Upon their breakout into the bluegrass scene, the Osborne Brothers quickly became noted for their virtuosic instrumentation and tight, melodic vocal harmonies. Their first country chart appearance was “Once More”, a 1958 trio with Red Allen, with a then-novel inverted stacked harmony: Bobby singing the lead line highest, then Sonny singing baritone, and finally the third singer (in this case Red Allen) singing the tenor as the lowest part. This placed Bobby’s distinctive voice as the lead, and made the third voice a somewhat interchangeable part. As a result, the brothers could hire a series of guitarist/singers without changing their overall sound. This “high lead” vocal trio became their signature sound, used to great effect in the country market, with songs like “Blame Me”, “Sweethearts Again”, and a remake of the Carter Family’s “Fair and Tender Ladies”.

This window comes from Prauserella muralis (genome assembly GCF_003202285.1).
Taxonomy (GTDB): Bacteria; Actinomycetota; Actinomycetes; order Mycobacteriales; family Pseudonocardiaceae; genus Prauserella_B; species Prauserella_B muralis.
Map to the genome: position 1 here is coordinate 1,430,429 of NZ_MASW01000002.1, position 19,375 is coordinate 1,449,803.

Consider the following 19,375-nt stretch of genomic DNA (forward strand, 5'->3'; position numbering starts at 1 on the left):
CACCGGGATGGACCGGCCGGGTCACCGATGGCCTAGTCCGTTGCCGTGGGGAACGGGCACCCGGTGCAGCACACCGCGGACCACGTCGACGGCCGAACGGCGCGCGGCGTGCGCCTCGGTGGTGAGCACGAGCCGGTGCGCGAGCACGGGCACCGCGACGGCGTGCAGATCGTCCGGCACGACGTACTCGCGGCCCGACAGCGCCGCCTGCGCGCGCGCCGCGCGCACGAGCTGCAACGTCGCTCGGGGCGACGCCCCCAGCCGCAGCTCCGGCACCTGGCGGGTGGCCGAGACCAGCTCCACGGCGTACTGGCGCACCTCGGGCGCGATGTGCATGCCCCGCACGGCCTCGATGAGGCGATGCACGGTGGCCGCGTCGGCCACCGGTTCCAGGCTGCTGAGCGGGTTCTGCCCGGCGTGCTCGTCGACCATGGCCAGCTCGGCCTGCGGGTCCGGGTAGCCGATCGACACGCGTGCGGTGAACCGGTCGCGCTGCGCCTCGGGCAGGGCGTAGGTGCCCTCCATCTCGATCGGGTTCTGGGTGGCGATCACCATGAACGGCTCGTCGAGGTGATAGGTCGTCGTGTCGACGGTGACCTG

During their breakout period of the mid 1950s, Sonny’s banjo and Bobby’s mandolin styles became distinctive and easily-identifiable with their overall sound. The band was inducted as members of the Grand Ole Opry on August 8, 1964.
The Osborne Brothers have the distinction of having recorded two songs that would go on to be officially voted as “state songs.” The first, “Rocky Top,” was named a Tennessee state song in 1982. The other, “Kentucky,” was named a state song for the brothers’ home state of Kentucky.
In 1994, The Osborne Brothers were inducted into the International Bluegrass Music Association’s Hall of Honor. The induction is considered bluegrass music’s highest honor.